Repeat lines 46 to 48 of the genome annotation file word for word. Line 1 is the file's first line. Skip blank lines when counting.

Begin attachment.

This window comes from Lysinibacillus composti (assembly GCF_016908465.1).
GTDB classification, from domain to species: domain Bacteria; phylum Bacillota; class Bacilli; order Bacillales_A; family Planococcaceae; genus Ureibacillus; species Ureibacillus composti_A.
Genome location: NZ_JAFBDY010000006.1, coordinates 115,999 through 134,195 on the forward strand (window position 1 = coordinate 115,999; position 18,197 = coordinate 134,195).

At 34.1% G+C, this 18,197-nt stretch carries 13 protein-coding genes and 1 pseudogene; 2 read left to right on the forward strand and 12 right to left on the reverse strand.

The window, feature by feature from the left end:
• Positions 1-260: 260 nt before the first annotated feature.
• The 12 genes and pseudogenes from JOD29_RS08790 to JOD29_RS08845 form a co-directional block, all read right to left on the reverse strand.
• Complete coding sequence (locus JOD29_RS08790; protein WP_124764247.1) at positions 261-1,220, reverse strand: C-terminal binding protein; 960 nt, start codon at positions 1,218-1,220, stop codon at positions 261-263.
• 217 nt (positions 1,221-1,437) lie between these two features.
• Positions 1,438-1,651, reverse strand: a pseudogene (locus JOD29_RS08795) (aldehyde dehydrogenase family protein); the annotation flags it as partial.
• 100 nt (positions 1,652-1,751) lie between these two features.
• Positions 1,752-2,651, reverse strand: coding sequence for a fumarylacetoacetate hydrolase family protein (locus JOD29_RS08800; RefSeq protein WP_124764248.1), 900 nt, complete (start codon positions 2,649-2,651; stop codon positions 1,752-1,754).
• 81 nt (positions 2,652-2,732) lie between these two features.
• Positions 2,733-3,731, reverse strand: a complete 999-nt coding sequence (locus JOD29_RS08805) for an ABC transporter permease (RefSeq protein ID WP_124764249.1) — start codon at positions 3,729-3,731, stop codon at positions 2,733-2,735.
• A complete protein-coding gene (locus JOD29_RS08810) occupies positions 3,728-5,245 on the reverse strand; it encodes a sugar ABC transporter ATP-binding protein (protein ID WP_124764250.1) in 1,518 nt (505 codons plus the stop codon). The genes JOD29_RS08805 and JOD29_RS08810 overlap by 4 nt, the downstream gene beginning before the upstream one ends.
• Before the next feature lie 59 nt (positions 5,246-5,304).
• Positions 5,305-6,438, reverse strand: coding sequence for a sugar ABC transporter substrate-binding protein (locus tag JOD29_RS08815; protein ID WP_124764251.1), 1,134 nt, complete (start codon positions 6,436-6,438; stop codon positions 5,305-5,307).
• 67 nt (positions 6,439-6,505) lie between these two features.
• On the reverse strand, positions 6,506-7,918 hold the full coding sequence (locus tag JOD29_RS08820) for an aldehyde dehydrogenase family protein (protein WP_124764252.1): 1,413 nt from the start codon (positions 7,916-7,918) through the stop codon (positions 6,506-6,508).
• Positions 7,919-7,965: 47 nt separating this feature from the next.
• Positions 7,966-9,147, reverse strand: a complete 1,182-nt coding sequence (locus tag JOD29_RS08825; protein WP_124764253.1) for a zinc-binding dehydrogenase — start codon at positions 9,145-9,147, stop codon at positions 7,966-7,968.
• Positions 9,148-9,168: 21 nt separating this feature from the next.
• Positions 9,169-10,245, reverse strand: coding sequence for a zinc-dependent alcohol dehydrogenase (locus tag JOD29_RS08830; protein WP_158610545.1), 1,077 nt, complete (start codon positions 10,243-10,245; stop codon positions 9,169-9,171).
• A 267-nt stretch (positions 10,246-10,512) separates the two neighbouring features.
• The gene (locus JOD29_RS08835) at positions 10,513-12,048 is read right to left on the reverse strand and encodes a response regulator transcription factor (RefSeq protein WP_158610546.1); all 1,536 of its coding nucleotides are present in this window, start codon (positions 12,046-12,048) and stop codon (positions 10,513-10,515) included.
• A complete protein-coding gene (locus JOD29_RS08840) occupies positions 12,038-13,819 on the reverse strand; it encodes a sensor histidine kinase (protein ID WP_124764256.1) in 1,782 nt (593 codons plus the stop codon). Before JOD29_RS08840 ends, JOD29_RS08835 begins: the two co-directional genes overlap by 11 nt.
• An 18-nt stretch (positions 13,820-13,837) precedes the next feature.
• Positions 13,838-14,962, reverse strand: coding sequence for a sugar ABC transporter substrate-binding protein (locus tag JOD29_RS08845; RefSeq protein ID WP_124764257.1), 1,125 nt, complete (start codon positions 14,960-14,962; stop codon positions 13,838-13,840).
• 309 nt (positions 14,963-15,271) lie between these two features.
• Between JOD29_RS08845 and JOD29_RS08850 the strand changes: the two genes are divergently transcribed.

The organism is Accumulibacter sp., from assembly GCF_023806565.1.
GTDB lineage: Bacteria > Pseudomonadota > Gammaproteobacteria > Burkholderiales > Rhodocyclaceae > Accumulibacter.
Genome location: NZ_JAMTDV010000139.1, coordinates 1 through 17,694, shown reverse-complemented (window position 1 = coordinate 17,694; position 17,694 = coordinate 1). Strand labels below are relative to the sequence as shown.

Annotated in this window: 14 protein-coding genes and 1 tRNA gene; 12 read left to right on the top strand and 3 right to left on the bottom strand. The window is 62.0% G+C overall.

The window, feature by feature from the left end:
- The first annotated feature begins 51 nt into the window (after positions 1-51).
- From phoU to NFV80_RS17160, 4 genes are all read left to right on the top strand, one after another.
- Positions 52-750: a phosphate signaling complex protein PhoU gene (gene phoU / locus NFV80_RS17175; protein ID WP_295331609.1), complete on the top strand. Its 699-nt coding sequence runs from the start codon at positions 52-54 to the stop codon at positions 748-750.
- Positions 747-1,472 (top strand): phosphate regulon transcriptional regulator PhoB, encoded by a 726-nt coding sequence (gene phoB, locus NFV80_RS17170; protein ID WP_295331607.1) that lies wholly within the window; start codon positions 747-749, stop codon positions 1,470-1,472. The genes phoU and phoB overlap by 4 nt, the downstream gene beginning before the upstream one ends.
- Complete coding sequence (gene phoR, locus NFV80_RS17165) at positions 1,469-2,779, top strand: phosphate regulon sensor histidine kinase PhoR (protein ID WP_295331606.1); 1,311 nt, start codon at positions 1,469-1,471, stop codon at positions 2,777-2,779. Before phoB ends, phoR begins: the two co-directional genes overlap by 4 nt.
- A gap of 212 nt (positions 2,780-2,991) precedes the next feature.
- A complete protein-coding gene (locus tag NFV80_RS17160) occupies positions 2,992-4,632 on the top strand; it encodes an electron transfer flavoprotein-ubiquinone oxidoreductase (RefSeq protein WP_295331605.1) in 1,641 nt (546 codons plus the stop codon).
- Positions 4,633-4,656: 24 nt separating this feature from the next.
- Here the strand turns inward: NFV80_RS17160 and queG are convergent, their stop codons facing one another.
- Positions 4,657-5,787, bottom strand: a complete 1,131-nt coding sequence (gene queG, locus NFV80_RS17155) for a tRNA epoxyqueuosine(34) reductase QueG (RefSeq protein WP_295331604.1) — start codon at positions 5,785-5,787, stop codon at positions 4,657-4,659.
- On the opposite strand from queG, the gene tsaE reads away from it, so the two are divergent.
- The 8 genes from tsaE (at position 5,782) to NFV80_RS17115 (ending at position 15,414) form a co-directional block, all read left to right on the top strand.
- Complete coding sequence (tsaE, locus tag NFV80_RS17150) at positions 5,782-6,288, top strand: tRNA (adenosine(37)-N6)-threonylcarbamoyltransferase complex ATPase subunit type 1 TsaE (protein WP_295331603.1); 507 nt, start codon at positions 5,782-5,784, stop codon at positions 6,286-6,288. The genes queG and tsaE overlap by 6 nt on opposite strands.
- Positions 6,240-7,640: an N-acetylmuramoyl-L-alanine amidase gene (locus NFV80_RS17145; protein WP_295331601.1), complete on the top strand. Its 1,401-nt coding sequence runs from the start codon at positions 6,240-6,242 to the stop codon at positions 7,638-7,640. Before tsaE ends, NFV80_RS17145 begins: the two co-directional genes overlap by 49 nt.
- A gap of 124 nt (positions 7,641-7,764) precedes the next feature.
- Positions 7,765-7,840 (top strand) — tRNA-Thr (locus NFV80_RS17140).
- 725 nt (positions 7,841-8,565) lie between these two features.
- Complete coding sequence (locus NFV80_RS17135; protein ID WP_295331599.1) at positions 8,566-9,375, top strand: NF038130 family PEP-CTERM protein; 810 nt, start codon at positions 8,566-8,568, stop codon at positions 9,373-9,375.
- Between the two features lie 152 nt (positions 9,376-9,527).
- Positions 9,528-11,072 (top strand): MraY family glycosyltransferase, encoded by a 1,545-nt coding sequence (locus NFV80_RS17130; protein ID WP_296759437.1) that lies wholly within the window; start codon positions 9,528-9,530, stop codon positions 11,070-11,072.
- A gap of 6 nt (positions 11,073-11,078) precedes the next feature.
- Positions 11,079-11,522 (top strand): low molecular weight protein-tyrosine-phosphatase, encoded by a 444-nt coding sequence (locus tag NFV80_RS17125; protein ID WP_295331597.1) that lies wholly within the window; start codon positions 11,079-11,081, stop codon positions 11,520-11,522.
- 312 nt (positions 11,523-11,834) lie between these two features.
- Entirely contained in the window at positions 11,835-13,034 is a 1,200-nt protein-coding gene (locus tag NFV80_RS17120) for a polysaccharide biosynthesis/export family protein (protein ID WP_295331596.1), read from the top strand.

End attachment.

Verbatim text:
- On the opposite strand from queG, the gene tsaE reads away from it, so the two are divergent.
- The 8 genes from tsaE (at position 5,782) to NFV80_RS17115 (ending at position 15,414) form a co-directional block, all read left to right on the top strand.
- Complete coding sequence (tsaE, locus tag NFV80_RS17150) at positions 5,782-6,288, top strand: tRNA (adenosine(37)-N6)-threonylcarbamoyltransferase complex ATPase subunit type 1 TsaE (protein WP_295331603.1); 507 nt, start codon at positions 5,782-5,784, stop codon at positions 6,286-6,288. The genes queG and tsaE overlap by 6 nt on opposite strands.